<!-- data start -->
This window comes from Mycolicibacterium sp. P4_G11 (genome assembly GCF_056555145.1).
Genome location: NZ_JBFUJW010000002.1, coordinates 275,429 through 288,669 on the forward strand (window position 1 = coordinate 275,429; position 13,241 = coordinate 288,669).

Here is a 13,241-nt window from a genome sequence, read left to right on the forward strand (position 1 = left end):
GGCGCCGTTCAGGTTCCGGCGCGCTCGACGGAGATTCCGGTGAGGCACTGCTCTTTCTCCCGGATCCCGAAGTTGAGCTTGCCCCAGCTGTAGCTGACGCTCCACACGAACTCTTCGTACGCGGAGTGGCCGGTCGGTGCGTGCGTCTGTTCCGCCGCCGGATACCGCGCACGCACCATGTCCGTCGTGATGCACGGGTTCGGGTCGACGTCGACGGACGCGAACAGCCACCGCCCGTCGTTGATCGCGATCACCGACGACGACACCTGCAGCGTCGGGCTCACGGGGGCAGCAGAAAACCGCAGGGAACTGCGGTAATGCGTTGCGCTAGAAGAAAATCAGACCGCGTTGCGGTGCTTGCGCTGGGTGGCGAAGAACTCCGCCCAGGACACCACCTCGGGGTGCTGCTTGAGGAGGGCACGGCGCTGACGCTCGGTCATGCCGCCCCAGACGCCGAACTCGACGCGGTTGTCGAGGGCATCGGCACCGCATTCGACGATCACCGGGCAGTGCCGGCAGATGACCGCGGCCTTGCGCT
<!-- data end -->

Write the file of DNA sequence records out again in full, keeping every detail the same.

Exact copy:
This window comes from Mycolicibacterium sp. P4_G11 (genome assembly GCF_056555145.1).
Genome location: NZ_JBFUJW010000002.1, coordinates 275,429 through 288,669 on the forward strand (window position 1 = coordinate 275,429; position 13,241 = coordinate 288,669).

Here is a 13,241-nt window from a genome sequence, read left to right on the forward strand (position 1 = left end):
GGCGCCGTTCAGGTTCCGGCGCGCTCGACGGAGATTCCGGTGAGGCACTGCTCTTTCTCCCGGATCCCGAAGTTGAGCTTGCCCCAGCTGTAGCTGACGCTCCACACGAACTCTTCGTACGCGGAGTGGCCGGTCGGTGCGTGCGTCTGTTCCGCCGCCGGATACCGCGCACGCACCATGTCCGTCGTGATGCACGGGTTCGGGTCGACGTCGACGGACGCGAACAGCCACCGCCCGTCGTTGATCGCGATCACCGACGACGACACCTGCAGCGTCGGGCTCACGGGGGCAGCAGAAAACCGCAGGGAACTGCGGTAATGCGTTGCGCTAGAAGAAAATCAGACCGCGTTGCGGTGCTTGCGCTGGGTGGCGAAGAACTCCGCCCAGGACACCACCTCGGGGTGCTGCTTGAGGAGGGCACGGCGCTGACGCTCGGTCATGCCGCCCCAGACGCCGAACTCGACGCGGTTGTCGAGGGCATCGGCACCGCATTCGACGATCACCGGGCAGTGCCGGCAGATGACCGCGGCCTTGCGCT